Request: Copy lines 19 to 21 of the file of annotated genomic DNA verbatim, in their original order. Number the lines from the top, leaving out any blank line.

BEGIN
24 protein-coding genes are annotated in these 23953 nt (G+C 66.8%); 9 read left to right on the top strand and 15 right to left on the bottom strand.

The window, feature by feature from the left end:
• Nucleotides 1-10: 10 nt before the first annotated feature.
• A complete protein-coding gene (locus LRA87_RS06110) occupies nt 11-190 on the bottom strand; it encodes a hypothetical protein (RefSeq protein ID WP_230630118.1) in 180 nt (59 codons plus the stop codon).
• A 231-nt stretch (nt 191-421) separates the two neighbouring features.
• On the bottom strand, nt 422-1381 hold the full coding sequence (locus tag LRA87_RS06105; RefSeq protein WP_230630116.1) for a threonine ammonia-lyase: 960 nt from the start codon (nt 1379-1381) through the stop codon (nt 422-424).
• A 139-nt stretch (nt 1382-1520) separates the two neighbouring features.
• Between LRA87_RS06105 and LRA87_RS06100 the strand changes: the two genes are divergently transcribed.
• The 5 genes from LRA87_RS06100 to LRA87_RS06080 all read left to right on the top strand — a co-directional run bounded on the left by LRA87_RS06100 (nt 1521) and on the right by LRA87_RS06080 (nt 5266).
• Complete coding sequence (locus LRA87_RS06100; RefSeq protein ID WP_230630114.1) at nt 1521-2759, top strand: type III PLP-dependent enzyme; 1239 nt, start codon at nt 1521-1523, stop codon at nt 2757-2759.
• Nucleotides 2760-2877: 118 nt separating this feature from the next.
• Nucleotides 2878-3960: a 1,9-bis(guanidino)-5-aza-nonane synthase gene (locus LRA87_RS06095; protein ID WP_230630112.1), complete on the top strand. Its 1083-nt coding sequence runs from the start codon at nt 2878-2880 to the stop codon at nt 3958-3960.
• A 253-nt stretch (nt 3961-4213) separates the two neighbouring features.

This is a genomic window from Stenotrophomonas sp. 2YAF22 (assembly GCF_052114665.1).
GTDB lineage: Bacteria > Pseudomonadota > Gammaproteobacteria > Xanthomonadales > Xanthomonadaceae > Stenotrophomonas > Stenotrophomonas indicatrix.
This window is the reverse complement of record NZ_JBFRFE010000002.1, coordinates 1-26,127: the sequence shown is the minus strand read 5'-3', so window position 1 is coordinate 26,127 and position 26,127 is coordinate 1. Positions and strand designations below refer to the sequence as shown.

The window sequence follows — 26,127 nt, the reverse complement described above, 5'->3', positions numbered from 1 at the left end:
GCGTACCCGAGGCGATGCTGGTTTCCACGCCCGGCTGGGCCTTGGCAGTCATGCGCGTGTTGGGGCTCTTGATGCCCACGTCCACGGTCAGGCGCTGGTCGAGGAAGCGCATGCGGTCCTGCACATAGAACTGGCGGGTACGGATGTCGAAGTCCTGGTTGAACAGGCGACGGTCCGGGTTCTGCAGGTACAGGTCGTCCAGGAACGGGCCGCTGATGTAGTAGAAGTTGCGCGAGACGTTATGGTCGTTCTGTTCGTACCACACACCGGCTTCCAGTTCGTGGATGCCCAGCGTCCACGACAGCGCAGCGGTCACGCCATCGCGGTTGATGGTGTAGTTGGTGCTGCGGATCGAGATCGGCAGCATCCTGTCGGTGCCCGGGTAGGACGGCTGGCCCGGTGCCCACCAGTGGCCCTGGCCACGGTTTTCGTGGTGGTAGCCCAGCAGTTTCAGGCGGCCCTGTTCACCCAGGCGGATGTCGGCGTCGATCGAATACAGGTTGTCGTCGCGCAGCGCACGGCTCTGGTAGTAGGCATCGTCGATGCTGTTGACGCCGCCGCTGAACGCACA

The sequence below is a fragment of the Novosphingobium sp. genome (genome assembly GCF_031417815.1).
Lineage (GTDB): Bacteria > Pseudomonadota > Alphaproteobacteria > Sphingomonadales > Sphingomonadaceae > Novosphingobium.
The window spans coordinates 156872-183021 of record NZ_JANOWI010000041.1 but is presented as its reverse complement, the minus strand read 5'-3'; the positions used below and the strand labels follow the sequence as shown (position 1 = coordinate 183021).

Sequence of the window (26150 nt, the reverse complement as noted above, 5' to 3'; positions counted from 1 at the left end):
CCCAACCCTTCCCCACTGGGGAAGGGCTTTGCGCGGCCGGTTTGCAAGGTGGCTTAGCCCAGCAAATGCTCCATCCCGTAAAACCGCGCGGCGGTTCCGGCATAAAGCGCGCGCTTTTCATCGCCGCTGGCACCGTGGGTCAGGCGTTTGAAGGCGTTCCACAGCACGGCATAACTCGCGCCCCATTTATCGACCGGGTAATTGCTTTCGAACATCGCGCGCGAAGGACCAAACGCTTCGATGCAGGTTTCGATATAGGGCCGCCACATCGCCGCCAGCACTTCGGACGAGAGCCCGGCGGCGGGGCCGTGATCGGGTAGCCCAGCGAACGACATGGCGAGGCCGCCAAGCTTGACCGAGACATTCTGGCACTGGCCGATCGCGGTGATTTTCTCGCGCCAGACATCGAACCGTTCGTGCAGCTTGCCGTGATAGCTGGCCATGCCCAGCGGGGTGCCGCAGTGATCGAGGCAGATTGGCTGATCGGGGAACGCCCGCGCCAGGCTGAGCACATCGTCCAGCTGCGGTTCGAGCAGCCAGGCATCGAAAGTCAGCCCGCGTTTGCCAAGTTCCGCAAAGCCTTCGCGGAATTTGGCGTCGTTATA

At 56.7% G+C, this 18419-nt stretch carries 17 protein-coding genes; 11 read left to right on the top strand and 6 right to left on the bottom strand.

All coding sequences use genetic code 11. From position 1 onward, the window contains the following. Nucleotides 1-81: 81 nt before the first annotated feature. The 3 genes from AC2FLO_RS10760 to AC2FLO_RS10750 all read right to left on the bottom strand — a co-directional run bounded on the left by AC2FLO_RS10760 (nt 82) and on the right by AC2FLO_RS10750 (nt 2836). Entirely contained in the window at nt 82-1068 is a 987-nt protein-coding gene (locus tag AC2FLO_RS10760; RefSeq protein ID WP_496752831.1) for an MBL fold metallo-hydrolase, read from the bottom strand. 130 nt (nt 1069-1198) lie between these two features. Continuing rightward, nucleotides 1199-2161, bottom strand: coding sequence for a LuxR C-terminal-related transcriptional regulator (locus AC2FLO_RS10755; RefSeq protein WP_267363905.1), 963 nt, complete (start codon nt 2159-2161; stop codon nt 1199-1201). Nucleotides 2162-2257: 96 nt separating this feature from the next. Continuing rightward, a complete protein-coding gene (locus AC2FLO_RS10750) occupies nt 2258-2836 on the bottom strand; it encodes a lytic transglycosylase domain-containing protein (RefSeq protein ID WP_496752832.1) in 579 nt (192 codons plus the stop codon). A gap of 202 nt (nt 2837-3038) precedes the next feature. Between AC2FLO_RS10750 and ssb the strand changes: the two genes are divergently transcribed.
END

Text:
The sequence below is a fragment of the Novosphingobium sp. genome (genome assembly GCF_031417815.1).
Lineage (GTDB): Bacteria > Pseudomonadota > Alphaproteobacteria > Sphingomonadales > Sphingomonadaceae > Novosphingobium.
The window spans coordinates 156872-183021 of record NZ_JANOWI010000041.1 but is presented as its reverse complement, the minus strand read 5'-3'; the positions used below and the strand labels follow the sequence as shown (position 1 = coordinate 183021).